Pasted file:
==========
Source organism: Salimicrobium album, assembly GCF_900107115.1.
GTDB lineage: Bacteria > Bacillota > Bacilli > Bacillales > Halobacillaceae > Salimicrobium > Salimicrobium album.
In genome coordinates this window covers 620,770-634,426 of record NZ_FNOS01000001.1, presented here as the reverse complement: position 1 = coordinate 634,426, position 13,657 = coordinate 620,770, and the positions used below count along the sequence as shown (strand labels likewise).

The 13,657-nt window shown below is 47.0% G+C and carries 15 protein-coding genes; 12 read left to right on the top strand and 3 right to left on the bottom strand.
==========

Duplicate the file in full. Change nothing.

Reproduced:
Source organism: Salimicrobium album, assembly GCF_900107115.1.
GTDB lineage: Bacteria > Bacillota > Bacilli > Bacillales > Halobacillaceae > Salimicrobium > Salimicrobium album.
In genome coordinates this window covers 620,770-634,426 of record NZ_FNOS01000001.1, presented here as the reverse complement: position 1 = coordinate 634,426, position 13,657 = coordinate 620,770, and the positions used below count along the sequence as shown (strand labels likewise).

The 13,657-nt window shown below is 47.0% G+C and carries 15 protein-coding genes; 12 read left to right on the top strand and 3 right to left on the bottom strand.